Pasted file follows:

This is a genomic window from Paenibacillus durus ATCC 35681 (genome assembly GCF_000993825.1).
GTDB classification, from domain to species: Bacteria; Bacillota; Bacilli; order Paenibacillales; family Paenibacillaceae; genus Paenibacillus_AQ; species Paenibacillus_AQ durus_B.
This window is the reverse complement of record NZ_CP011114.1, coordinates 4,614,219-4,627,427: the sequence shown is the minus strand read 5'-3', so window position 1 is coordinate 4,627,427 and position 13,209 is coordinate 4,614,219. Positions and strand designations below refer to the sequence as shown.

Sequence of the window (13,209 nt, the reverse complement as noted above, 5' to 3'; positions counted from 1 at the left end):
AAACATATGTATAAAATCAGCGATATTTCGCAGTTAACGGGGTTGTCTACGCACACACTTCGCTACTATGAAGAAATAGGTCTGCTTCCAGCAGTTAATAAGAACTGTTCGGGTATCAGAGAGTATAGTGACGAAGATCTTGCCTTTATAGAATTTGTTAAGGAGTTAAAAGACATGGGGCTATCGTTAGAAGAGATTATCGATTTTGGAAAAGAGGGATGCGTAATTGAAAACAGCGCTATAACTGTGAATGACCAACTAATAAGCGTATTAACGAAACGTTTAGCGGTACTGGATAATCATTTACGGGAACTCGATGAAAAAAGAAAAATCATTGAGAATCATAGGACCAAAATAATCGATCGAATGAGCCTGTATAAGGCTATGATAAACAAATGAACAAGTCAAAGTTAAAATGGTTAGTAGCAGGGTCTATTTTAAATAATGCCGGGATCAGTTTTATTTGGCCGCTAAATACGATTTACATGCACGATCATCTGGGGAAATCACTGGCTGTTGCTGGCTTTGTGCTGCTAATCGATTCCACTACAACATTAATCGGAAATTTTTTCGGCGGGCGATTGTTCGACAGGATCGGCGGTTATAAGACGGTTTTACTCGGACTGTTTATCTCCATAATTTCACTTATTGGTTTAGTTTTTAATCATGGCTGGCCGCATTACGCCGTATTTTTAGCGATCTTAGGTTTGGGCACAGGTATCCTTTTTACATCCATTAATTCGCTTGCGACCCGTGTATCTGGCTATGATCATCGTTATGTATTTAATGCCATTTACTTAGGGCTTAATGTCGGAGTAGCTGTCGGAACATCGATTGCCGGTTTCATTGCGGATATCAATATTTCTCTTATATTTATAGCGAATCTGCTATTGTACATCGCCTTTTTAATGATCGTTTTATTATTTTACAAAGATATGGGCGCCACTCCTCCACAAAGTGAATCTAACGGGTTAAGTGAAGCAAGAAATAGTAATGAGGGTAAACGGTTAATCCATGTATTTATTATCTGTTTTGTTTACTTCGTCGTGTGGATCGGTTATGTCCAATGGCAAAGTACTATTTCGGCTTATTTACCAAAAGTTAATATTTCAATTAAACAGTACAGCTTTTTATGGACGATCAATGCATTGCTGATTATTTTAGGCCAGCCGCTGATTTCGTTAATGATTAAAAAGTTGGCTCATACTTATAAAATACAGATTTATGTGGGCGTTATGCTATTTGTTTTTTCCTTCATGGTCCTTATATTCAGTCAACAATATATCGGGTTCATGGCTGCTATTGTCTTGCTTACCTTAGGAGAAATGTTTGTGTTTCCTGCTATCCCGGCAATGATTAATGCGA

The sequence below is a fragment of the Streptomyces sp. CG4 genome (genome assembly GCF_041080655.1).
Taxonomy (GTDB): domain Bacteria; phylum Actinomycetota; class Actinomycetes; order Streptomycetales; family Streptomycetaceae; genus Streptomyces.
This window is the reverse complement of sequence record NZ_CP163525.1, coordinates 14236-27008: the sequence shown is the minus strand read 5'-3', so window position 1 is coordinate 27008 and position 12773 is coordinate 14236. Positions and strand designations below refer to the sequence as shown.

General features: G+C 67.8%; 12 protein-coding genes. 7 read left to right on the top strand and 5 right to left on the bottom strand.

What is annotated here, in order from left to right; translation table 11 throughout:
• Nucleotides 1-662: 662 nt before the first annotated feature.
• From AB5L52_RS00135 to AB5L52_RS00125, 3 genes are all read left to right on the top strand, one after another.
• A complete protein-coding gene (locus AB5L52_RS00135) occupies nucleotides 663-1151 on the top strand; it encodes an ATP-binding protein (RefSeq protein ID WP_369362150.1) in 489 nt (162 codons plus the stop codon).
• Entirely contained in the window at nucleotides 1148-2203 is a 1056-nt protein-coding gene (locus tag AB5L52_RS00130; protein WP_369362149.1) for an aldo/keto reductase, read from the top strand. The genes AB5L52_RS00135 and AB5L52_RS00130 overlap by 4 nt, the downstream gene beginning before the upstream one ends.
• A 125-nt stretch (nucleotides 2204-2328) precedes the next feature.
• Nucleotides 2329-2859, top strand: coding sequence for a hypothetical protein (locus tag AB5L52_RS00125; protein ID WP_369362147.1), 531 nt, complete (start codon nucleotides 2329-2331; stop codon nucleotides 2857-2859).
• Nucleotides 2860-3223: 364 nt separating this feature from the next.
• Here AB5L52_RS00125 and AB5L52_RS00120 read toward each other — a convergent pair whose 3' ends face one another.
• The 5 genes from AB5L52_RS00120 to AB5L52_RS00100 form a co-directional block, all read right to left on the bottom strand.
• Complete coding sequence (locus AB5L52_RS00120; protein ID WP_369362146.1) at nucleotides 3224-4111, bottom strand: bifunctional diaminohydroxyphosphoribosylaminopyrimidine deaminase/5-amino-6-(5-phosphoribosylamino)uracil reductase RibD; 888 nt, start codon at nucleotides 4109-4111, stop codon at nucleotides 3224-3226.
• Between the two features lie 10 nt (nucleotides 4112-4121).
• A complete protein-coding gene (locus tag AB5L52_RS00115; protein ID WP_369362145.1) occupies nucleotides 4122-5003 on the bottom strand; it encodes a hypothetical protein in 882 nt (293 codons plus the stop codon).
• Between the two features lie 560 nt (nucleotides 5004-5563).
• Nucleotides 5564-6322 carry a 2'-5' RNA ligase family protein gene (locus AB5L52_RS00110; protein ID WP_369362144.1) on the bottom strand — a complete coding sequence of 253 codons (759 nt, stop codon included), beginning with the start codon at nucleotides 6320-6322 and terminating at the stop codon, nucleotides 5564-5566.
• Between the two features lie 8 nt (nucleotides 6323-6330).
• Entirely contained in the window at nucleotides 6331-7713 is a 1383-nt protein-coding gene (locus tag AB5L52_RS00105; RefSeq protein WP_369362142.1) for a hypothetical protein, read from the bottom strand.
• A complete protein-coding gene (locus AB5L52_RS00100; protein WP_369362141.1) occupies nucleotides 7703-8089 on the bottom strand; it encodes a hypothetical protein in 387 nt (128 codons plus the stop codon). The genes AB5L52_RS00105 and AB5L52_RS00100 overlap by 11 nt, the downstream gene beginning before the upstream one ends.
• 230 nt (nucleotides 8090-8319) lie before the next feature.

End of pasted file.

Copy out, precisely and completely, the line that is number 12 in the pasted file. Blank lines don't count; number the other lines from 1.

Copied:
• From AB5L52_RS00135 to AB5L52_RS00125, 3 genes are all read left to right on the top strand, one after another.